New Research Techniques Could Help to Eliminate the Need for Animal Testing
News Mar 19, 2012
I've just been reading some information published by Animal Aid, the UK's largest animal rights group, and was surprised to see that thousands of mice are being poisoned each year in order to test the safety of Botox. For anyone who doesn't know, Botox is a drug that is used to remove wrinkles by temporarily paralyzing facial muscles.
During what are known as LD50 toxicity tests, groups of mice are injected with various dilutions of the drug in order to determine the dose that will kill half the mice in that group. While they are waiting to learn their fate, the animals that have been injected are said to suffer symptoms including impaired vision, paralysis of the body, and paralysis of the diaphragm, which leads to death by suffocation. For each batch test, at least 100 mice are poisoned and observed for a period of 3-4 days.
Although these details may sound gruesome, animals still have a vital role to play in the development and safety testing of any medical treatments, which, technically speaking, includes Botox, as it does have a limited number of medical uses in addition to its cosmetic ones.
In parallel, however, researchers are currently hoping to replace animal-based experiments with in vitro tests based on human cellular assays, and the latest results in this area look very promising. Better still, not only are these innovative research techniques helping to produce viable alternative to animal testing, in many cases they are more cost-effective and deliver more useful results as well.
Dr. Ann-Sofie Albrekt is currently working in a research group headed by Associate Professor Malin Lindstedt at Lund University's Department of Immunotechnology, which is headed by Professor Carl Borrebaeck. Although she is not studying Botox in particular, Dr Albrekt is nonetheless interested to find out what the human mechanisms of action are for various chemical compounds. In her view, it is now possible to find a reliable, accurate and cost-effective alternative to animal testing for this purpose.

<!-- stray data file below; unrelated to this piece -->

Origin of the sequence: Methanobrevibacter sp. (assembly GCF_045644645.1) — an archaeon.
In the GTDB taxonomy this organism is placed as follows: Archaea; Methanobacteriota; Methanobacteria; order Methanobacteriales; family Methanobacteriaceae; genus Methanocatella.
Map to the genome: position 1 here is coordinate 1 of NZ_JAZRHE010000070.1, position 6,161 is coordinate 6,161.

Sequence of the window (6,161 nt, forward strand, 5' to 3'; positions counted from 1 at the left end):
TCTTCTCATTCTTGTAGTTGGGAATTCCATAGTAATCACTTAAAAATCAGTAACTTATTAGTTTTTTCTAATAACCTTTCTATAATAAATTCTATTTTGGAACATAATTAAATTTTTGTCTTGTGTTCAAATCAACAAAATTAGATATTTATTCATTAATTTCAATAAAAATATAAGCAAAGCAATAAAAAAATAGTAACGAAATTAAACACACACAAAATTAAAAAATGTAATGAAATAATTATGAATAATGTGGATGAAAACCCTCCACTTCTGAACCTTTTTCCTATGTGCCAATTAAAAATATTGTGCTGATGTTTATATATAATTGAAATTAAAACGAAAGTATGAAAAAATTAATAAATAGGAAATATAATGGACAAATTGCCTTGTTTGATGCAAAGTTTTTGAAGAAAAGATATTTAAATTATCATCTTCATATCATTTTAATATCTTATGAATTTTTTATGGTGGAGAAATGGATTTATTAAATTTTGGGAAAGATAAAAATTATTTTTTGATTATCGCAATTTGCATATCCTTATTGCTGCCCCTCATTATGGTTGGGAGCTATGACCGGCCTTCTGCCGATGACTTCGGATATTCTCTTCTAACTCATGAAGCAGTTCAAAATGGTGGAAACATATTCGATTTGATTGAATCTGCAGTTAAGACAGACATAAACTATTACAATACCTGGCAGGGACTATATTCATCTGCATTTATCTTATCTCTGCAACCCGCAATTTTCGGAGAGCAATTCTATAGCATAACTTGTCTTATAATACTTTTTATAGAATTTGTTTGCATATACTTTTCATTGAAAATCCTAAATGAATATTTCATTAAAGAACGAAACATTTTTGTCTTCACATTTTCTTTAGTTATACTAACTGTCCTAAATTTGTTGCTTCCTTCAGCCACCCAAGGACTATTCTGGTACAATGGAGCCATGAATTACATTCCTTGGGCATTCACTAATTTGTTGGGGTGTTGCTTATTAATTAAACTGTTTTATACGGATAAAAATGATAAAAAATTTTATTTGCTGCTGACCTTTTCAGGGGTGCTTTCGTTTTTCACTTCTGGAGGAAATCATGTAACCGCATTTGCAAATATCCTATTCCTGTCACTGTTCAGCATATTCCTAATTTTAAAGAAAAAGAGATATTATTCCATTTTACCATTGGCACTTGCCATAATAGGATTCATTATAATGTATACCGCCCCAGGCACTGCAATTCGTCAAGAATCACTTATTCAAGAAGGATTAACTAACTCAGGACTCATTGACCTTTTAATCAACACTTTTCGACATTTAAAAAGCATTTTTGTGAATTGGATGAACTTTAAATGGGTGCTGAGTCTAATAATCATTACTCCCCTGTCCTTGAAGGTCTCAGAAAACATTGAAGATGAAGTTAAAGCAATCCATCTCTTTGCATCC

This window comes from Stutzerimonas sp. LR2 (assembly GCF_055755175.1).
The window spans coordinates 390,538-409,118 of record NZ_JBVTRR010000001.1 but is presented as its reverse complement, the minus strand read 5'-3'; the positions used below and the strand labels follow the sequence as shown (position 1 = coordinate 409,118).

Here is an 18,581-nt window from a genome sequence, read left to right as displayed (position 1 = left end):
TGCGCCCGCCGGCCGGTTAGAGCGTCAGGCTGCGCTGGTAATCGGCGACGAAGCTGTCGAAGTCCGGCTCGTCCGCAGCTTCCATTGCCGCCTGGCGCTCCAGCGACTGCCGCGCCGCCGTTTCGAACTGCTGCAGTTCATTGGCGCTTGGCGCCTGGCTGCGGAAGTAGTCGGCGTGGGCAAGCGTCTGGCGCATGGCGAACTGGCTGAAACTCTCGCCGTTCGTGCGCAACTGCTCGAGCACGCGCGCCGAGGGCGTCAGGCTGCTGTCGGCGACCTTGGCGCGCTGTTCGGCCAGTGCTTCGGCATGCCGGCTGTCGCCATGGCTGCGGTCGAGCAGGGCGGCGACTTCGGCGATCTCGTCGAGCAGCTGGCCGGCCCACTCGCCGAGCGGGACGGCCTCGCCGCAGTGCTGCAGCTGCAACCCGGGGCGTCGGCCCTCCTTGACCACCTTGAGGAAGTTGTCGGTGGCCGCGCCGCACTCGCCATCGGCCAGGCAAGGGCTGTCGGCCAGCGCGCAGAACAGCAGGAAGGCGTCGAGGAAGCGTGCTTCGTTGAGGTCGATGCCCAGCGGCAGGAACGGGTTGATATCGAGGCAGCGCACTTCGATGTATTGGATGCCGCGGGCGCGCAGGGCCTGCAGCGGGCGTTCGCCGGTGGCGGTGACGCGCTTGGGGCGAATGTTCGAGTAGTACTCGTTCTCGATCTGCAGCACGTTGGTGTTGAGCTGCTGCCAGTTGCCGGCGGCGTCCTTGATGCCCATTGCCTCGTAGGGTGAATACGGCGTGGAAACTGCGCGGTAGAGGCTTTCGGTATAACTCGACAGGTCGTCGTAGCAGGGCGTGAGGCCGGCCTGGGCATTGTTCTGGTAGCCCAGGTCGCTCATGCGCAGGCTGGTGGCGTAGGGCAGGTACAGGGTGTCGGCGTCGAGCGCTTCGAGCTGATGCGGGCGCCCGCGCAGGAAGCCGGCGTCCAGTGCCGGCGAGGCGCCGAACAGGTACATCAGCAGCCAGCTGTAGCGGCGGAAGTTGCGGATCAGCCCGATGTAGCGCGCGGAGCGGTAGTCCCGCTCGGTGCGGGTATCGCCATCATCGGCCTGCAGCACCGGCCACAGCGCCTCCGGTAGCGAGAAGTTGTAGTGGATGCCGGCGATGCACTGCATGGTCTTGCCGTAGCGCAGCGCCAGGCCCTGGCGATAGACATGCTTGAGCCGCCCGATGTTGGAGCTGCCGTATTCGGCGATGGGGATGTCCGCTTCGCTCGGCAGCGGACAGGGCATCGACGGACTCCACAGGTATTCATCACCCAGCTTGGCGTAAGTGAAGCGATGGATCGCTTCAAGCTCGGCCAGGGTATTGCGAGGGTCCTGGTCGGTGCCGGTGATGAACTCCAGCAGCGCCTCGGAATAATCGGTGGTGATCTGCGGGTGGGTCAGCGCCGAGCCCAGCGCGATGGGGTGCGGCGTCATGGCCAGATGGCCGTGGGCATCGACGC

According to Dr Albrekt, not only would an in vitro alternative to these animal tests improve the reliability and accuracy of the results delivered, but they would also correlate more closely to human reactivity. Already, new insights in this area have led to several in vitro tests, some of which are now being reviewed by the European Centre for the Validation of Alternative Methods (ECVAM) as possible alternatives to animal testing. Professor Lindstedt's group has the GARD test, for example, that is based on genomics data.
However, the amount of data created by the gene expression studies that form the basis of this type of research is enormous, making it difficult to derive any real biological meaning from these findings unless sophisticated data algorithms are used to help interpret this data effectively. As such, a new approach to data analysis is needed here in order to gain the maximum benefit from these studies.
Fortunately, the latest generation of bioinformatics software is now so powerful that it enables scientists to analyse very large data sets very easily by using a combination of statistical methods and visualisation techniques such as Heatmaps and Principal Component Analysis (PCA). This type of software works by projecting high dimensional data down to lower dimensions, which can then be plotted in 3D on a computer screen and rotated manually or automatically and examined by the naked eye. As a result, researchers can now easily analyse their data in real-time, directly on their computer screen, even if they are not expert statisticians or mathematicians.
For scientists that are hoping to develop in vitro tests as an alternative to animal testing, the ability to visualise data in this way is extremely useful. As humans, we are all used to interpreting 3D pictures in our environment, and so our brain is able to find structures in complex 3D figures very quickly. As a result, it's no wonder that a 3D presentation of the complex mathematical/statistical coherences in these studies makes it much quicker and easier for researchers to interpret this data.
This novel approach to data analysis will continue to play an important role in the research community's efforts to find a reliable in vitro alternative to animal testing. As a result, not only will these findings contribute to the reduction in the number of animals required for safety testing, but they will also pave the way for the establishment of more accurate tools for product development in the future.
When people take MDMA, the drug popularly known as ecstasy, a rush of serotonin, dopamine, and oxytocin makes people more interested than they would normally be in connecting and sharing with other people. Now, researchers have made the surprising discovery that a species of octopus considered to be asocial responds to MDMA in the same way.